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Manufacturing is still critical to the economy United States. Clyde Prestowitz, says it's time to start realizing the positive spillovers that manufacturing creates.

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AMERICAN REVIEW: A New American Century

Conventional wisdom says that America is in decline, that the American century is over, and that the future belongs to the rest...

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How Important Is the TPP for Latin American Countries?

The TPP is actually not very important to the Latin American participants in the negotiations with the exception of Mexico...

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Events & Activities

Stephen Olson lectured at Trade Negotiator course
September 23-26
Monet-Pissaro, 4th fl, Novotel
Siam Square, 
Bangkok

Click here to download full agenda

 

 Clyde Prestowitz giving presentation to CDI...

 

Steve Olson teaching trade negotiations at the Mekong Institute...

 

Stephen Olson to speak at upcoming workshop organized by the International Institute for Trade and Development on 

"Economics of GMS Agricultural trade in goods and services towards the world market"

Chiangmai, Thailand Sep 8-12.

East Asia Forum: Free trade agreements should happen for the right reason

April 10, 2014

Typically, countries pursue free trade agreements (FTA) with each other because they share common negotiating objectives and subscribe to broadly similar economic principles.

And based on those commonalities, they see benefit in deepening their trade and investment relationship by taking on a higher degree of mutual commitments within the context of an FTA or regional trade agreement (RTA).

Today, however, more and more countries in Southeast Asia appear to be pursuing or considering FTAs based on an entirely different set of considerations. Trade policy has become increasingly driven not so much by a full-hearted embrace of common principles or the objectives of the trade initiative at hand, but rather by a desire not to be left out or left behind as other ASEAN neighbours move forward with bilateral or regional FTAs.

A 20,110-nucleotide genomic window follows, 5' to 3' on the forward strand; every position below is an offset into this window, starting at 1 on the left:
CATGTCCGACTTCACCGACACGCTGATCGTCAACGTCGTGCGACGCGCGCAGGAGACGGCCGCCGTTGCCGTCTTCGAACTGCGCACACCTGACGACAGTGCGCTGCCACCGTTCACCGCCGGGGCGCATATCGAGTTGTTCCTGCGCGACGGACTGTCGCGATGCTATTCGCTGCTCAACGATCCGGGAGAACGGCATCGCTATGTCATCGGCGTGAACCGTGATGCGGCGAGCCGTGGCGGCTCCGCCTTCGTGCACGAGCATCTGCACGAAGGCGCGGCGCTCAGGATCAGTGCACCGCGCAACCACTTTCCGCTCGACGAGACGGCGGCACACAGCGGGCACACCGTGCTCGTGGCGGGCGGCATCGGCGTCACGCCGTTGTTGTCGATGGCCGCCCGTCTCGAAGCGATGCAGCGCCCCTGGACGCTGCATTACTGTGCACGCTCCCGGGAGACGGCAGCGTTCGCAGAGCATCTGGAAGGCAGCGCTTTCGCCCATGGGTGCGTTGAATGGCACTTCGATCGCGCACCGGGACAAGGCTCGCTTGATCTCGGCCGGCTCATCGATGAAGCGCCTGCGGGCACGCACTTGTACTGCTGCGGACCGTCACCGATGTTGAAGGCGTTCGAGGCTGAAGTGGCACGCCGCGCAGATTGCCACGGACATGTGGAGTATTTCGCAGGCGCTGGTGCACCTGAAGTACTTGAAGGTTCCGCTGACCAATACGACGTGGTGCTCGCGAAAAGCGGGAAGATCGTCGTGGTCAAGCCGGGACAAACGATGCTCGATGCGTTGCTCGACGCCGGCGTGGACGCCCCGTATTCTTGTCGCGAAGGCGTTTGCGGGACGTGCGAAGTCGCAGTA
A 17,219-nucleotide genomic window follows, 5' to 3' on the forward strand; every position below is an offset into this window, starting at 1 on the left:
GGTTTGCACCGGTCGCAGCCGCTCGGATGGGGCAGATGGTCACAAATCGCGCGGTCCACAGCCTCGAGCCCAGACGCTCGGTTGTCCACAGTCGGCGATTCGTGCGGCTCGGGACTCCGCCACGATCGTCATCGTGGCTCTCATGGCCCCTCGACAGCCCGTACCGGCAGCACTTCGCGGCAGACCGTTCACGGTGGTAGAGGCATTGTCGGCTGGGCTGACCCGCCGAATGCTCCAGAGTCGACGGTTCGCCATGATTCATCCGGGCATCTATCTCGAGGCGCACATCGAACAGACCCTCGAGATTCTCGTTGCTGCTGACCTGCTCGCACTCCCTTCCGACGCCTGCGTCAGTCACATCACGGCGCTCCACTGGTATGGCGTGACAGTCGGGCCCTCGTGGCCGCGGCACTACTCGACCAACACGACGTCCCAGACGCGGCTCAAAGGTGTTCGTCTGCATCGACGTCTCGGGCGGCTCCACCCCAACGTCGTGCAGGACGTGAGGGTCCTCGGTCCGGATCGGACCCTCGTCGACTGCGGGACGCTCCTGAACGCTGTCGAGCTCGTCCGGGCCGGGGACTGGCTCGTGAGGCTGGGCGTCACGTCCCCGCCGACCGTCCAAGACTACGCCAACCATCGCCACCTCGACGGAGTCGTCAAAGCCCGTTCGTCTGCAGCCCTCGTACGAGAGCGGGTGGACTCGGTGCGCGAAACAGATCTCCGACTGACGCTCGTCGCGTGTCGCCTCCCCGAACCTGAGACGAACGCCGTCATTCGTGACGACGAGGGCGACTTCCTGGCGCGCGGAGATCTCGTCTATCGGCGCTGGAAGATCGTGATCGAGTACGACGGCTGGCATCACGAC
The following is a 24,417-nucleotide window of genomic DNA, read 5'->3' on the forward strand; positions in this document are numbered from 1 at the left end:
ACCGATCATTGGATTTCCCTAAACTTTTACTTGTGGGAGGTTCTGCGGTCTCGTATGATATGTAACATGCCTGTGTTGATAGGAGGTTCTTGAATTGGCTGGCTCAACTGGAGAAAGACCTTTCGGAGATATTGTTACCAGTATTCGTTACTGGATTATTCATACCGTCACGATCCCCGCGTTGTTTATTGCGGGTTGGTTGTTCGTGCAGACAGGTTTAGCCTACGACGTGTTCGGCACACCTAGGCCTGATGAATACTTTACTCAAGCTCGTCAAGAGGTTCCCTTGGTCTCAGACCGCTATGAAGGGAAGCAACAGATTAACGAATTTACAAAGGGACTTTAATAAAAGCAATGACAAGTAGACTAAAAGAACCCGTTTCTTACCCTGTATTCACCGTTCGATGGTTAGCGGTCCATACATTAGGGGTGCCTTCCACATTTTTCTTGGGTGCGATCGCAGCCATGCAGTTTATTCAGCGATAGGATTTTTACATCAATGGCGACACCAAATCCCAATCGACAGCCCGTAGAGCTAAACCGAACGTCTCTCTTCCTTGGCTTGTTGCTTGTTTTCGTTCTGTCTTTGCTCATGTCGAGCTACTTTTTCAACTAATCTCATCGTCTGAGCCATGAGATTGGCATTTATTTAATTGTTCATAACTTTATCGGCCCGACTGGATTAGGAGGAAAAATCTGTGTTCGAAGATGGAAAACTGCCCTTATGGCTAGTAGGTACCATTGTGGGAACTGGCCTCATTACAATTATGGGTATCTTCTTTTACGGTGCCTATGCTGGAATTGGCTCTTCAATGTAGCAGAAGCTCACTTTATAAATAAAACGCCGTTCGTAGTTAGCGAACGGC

Click here to continue reading article in its entirety.

 

LA Times: The all-too-real costs of free trade to average Americans

January 30, 2014

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In his State of the Union message, President Obama suggested apprenticeships, tax reductions on new investments, and building new infrastructure as ways to increase jobs and reduce inequality in America.

But he said virtually nothing about what is probably the single biggest cause of lost jobs and stagnating earnings for all but the richest of America's citizens: the U.S. current account deficit, which includes the trade deficit.

Although the Federal Reserve Bank says we're in the midst of a recovery, and the official unemployment rate has fallen below 7%, the economy is far from being out of the woods. That official rate — technically known as U-3 — doesn't begin to tell the real story. It is only one of six unemployment measures kept by the U.S. government and counts all those who say they are unemployed and looking for work. But it does not include those discouraged unemployed workers who have given up looking for a job or those who would like to work full time but are only able to find part-time work. The rate that includes all those people — U-6 — is about 13%. Granted, that is below the 17% of 2010, but it is still far above the 8% of 2007, as we navigate what is being called a recovery — albeit an abnormally slow one.